Published June 1, 2021|7 min read
I browsed for used cars on the Carvana website for at least a year before I actually bought one. I liked the sleek design of the site, the way you could spin the cars around to see them from every angle, and the little pop-ups that let you know that a given car had a lower-than-average mileage, or was fully loaded with options. But my wife and I lived in Brooklyn, and while I fantasized about having a car for grocery shopping and weekend getaways, it was hard to justify the expense and hassle of having a car in the city.
Then came 2020 — in the worldwide reshuffling of the COVID-19 pandemic, we moved out of our Brooklyn apartment and into my parents’ home in Massachusetts, and we put a halt on taking public transportation. By August 2020, it made sense for us to finally buy our first car.
It wasn’t that I was totally opposed to buying a used car the old-fashioned way, from a dealership, but the pandemic made shopping online seem appealing, and the few dealerships we reached out to took days to return our calls or told us we’d have to make multiple in-person visits. After a few weeks of serious shopping, it became clear that the convenience of buying online through Carvana was worth the potential risk of buying a car totally sight-unseen.
Carvana was founded in 2013, promising an online used-car buying experience with no haggling. Shoppers can browse hundreds of cars on the website, sorting by make and model, or price, or for features like leather seats and all-wheel drive. Buyers can have their cars delivered to their homes or pick them up at a Carvana “car vending machine,” where they must, no joke, insert a giant coin to have their vehicle lowered down to street level.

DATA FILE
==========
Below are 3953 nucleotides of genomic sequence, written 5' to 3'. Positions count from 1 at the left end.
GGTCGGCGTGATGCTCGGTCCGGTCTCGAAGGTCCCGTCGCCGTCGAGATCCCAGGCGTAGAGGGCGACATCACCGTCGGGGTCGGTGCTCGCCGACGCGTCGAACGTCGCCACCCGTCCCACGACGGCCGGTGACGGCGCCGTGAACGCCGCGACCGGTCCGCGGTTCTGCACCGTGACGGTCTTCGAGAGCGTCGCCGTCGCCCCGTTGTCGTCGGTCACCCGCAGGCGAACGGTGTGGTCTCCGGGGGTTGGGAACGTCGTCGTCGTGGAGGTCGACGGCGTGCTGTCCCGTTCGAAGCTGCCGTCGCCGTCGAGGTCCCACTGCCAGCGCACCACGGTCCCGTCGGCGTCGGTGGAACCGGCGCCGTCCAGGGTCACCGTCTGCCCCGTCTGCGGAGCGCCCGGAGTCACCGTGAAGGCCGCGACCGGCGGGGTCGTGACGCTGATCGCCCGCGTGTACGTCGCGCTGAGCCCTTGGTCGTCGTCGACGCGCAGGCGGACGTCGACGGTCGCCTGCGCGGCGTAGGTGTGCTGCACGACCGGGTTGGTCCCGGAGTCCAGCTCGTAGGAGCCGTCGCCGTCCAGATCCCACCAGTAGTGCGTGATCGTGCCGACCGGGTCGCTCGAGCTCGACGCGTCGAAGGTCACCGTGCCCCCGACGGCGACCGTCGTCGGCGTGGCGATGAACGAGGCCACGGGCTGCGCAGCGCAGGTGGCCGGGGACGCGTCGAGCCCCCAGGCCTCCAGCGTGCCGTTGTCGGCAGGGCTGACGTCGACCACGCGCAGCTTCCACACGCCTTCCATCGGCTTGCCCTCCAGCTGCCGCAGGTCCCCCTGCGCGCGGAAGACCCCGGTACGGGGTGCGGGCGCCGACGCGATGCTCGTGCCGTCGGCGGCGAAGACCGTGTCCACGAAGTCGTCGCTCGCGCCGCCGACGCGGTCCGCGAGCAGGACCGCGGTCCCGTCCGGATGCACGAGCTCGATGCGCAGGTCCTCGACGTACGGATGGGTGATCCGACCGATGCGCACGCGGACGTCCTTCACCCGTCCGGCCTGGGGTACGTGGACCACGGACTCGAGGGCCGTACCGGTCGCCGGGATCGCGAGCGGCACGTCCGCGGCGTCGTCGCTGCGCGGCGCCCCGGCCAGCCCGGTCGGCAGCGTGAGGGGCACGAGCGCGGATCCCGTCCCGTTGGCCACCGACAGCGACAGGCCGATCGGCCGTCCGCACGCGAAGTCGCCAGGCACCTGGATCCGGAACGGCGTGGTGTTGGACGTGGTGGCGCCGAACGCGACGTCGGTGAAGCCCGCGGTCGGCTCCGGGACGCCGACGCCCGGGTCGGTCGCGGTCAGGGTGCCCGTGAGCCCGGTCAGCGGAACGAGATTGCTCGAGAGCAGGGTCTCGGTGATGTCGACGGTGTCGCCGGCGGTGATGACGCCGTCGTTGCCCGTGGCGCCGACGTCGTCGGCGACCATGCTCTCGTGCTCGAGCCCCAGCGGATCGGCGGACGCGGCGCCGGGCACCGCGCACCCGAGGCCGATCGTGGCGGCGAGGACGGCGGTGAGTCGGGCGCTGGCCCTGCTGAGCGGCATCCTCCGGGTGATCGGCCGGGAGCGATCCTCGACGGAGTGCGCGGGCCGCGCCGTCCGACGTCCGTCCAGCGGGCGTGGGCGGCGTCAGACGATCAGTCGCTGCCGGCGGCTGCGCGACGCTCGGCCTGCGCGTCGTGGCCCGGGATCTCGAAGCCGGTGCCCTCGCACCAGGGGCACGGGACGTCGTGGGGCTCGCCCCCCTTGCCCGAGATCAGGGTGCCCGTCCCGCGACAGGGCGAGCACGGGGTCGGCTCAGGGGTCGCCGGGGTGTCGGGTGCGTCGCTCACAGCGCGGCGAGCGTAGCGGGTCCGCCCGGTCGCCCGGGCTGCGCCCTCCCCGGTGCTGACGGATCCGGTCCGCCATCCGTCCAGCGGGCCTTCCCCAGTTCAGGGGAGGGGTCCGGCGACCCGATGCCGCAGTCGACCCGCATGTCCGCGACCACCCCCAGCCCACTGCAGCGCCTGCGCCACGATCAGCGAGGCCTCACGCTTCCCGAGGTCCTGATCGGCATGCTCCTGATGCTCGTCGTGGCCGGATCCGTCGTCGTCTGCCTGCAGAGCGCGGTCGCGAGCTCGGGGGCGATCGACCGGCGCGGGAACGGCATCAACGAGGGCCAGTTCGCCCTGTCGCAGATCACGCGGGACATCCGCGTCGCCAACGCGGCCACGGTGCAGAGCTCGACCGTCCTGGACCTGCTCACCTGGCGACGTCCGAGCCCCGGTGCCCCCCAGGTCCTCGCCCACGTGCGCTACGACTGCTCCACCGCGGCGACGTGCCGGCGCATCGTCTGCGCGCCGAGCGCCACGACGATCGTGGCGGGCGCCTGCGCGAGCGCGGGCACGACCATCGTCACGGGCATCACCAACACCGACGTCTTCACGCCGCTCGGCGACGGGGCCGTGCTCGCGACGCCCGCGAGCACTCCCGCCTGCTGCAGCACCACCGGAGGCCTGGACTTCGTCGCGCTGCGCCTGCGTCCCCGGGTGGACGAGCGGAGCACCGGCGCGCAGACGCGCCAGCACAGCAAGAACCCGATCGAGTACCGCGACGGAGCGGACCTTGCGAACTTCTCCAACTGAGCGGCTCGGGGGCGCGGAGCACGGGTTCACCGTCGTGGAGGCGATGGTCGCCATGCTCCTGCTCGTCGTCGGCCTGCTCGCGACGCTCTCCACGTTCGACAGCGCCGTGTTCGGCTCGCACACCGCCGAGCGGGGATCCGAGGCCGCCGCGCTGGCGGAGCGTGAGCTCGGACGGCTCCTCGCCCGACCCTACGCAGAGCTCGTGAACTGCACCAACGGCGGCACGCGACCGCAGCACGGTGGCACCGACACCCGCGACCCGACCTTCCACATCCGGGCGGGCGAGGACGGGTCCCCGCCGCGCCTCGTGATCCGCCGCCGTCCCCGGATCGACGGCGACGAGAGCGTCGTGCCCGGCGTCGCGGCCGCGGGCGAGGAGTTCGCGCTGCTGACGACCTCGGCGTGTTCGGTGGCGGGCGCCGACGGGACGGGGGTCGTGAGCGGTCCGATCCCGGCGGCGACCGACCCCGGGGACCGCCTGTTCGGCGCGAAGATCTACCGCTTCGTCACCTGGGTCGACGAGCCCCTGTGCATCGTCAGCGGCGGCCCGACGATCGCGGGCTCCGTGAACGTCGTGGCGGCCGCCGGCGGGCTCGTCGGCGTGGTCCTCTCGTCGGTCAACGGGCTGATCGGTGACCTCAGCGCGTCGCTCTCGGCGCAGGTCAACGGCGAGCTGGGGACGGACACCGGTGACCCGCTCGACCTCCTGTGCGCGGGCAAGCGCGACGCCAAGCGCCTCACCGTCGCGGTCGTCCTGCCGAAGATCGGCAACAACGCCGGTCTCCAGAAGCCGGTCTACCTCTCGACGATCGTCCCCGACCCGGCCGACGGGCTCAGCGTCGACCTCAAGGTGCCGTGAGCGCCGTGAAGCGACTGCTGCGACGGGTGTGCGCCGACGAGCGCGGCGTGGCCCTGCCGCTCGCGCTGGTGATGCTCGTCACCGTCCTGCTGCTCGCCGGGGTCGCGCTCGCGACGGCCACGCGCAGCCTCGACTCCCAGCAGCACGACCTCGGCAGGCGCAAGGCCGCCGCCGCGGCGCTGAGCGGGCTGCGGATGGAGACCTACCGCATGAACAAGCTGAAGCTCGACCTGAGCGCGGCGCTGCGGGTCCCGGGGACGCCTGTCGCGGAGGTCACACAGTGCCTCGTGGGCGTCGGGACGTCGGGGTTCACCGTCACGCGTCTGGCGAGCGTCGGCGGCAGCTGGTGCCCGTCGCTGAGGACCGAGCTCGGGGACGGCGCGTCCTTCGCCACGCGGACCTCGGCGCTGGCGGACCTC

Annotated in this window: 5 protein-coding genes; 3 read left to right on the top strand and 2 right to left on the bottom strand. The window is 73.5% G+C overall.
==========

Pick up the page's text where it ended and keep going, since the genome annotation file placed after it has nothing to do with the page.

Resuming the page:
It was already a fast-growing company by 2018, but the COVID-19 pandemic boosted revenue as people like me scrambled to buy used cars for their new lives. The month I bought my new car, the Wall Street Journal reported that Carvana’s total revenue had grown 13% from April to June of that year, to $1.12 billion. Clearly I wasn’t the only one buying my first car.
I had identified the perfect car for us months before the pandemic hit, a one-or-two year old Kia Soul, preferably with a backup camera, and preferably in dark gray or blue. My wife and I both liked that it was safe, relatively affordable, and roomy enough for our suitcases and dog to fit comfortably in the back. Plus, we liked the controversial boxy design.